May 20. 2024. 11:36

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Lawmakers reject German MEP’s attempt to kill EU green hydrogen rules

Lawmakers in the European Parliament’s industry committee on Tuesday (28 March) overwhelmingly rejected a motion tabled by German conservative MEP Markus Pieper claiming that the EU’s proposed renewable hydrogen rules were too “restrictive”.

In February, the European Commission published draft EU rules defining the production of renewable fuels of non-biological origin (RFNBO), which include green hydrogen.

The text, called a “Delegated Act” in EU jargon, establishes general principles, such as the so-called “additionality” rule linking green hydrogen production to new renewable energy installations only.

However, for German conservative MEP Markus Pieper (CDU, European People’s Party) these rules are too “restrictive” and likely “distort the European single market”.

In his motion, Pieper called on the Parliament’s industry committee to reject the Commission’s delegated act, arguing that EU rules should be made more flexible, including on imported hydrogen.

The German MEP also sought to delete a derogation to the EU’s “additionality” rule for countries with a low-carbon electricity mix below 18 gCO2eq/MJ – an exception inserted at the request of France to avoid penalising hydrogen produced from nuclear electricity.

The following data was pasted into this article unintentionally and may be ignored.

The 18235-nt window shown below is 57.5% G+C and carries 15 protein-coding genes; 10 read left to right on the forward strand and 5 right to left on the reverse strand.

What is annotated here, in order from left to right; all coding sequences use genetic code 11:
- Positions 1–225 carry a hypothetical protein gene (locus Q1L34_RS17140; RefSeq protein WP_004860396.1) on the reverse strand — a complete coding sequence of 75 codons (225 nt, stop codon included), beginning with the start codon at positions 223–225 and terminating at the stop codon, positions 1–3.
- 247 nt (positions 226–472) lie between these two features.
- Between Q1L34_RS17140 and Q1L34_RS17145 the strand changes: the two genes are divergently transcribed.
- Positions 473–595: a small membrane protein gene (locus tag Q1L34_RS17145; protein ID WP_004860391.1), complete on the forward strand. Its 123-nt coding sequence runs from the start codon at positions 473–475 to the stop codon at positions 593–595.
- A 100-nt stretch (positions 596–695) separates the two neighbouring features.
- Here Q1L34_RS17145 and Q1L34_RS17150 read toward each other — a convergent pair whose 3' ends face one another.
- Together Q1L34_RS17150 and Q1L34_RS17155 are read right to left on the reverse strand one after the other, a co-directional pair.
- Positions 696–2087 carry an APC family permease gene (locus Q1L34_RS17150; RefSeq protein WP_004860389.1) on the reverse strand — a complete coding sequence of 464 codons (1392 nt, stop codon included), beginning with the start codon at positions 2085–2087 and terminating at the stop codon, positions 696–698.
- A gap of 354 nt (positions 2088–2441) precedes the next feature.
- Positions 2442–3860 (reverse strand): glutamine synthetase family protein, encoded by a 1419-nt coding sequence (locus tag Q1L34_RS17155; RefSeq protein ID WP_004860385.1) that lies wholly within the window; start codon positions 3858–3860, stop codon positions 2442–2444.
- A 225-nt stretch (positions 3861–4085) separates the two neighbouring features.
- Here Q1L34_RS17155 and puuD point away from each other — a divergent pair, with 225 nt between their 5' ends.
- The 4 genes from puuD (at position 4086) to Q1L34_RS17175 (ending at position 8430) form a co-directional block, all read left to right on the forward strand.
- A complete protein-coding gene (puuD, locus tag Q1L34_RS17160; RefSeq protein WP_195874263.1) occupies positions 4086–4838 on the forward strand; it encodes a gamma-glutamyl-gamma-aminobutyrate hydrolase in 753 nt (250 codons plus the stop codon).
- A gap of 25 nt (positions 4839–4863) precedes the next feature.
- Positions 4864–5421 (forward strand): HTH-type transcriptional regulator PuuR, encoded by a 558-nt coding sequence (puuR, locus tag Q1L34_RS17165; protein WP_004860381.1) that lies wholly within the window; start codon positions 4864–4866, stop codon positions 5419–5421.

LEAK: France wins recognition for nuclear in EU’s green hydrogen rules

The European Commission has tabled long-awaited rules defining the circumstances under which hydrogen can be labelled as coming from “renewable” energy sources. Last minute, Paris also won recognition for low-carbon hydrogen produced from nuclear electricity.

Rejecting the motion

Pieper’s motion to reject the EU’s green hydrogen rules carried additional significance because the German MEP is also the lead Parliament speaker on the EU’s Renewable Energy Directive.

The Christian Democrat MEP, who was first elected to the European Parliament in 2004, was able to count on the support of his German colleagues from the centre and right-wing of the hemicycle, as well as some other conservative MEPs, including Cristian-Silviu Busoi, who chairs the Parliament’s industry committee.

But in the end, unsurprisingly, committee members rejected the motion by 41 votes to 22 – a move hailed as a victory for those who denounced Pieper’s approach as “greenwashing”.

“Today’s vote […] is a great relief, despite recent attempts by Germany and some German MEPs to obstruct the EU legislative process,” said Luisa Keßler, from the environmental association Bellona Deutschland.

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